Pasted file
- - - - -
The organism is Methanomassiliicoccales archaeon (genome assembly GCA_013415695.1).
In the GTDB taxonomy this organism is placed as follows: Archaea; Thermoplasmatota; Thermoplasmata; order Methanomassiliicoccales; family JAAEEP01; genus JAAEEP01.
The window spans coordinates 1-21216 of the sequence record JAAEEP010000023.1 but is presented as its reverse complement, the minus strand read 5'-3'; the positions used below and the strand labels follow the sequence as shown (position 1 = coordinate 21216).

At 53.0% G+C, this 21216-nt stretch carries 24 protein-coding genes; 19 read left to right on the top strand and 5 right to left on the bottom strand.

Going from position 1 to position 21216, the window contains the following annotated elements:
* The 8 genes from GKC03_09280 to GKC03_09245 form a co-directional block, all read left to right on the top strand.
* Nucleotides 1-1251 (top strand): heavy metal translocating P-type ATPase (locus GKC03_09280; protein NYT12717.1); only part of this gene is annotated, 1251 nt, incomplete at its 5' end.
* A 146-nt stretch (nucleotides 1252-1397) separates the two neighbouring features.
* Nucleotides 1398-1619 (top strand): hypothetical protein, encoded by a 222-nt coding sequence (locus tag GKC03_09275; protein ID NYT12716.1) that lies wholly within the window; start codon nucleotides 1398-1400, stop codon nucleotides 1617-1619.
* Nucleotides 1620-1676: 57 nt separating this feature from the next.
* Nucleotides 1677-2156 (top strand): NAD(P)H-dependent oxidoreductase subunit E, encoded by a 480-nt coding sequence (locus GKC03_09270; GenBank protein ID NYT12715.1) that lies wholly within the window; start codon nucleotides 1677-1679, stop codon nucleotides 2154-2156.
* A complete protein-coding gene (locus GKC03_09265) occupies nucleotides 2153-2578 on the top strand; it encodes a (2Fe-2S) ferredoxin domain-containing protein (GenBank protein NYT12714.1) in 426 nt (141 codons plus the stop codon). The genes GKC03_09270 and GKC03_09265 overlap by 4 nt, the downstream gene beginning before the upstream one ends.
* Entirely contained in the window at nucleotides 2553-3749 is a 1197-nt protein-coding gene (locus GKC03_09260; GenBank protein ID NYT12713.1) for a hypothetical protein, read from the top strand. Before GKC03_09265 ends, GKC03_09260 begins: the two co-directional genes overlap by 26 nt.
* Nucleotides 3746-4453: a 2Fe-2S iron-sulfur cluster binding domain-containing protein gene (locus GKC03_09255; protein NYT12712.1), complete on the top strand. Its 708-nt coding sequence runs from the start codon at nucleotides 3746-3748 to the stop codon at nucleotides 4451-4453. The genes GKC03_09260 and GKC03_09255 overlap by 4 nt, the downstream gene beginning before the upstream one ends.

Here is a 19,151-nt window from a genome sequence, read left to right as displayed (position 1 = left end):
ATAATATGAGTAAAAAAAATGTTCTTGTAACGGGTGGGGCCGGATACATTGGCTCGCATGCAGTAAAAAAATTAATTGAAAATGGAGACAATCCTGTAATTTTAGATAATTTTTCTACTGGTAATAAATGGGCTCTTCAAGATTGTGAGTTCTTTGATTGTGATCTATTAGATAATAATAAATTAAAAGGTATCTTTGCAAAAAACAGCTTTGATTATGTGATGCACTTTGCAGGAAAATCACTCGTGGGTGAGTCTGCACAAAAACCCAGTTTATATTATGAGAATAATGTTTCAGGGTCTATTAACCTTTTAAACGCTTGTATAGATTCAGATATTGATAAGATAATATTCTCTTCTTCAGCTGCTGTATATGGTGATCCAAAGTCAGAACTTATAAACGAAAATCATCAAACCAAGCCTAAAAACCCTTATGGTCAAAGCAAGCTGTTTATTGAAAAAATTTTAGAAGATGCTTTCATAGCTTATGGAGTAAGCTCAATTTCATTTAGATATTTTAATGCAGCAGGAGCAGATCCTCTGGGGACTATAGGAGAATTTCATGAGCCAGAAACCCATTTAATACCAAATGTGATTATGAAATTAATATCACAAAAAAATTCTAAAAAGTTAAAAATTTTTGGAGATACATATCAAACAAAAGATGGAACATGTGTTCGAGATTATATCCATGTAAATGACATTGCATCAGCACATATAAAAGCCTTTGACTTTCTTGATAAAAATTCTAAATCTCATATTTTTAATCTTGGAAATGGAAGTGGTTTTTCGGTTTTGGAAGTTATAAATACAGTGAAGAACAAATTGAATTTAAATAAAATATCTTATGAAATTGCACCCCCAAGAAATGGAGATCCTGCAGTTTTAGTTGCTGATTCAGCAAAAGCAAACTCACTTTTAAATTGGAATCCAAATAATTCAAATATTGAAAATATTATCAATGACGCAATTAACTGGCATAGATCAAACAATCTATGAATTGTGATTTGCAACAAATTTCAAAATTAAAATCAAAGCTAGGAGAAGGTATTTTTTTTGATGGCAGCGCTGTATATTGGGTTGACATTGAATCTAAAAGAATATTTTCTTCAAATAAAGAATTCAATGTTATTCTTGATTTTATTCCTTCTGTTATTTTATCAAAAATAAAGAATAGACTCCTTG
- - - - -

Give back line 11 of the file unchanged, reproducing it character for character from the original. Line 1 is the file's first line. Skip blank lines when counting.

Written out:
* Nucleotides 1677-2156 (top strand): NAD(P)H-dependent oxidoreductase subunit E, encoded by a 480-nt coding sequence (locus GKC03_09270; GenBank protein ID NYT12715.1) that lies wholly within the window; start codon nucleotides 1677-1679, stop codon nucleotides 2154-2156.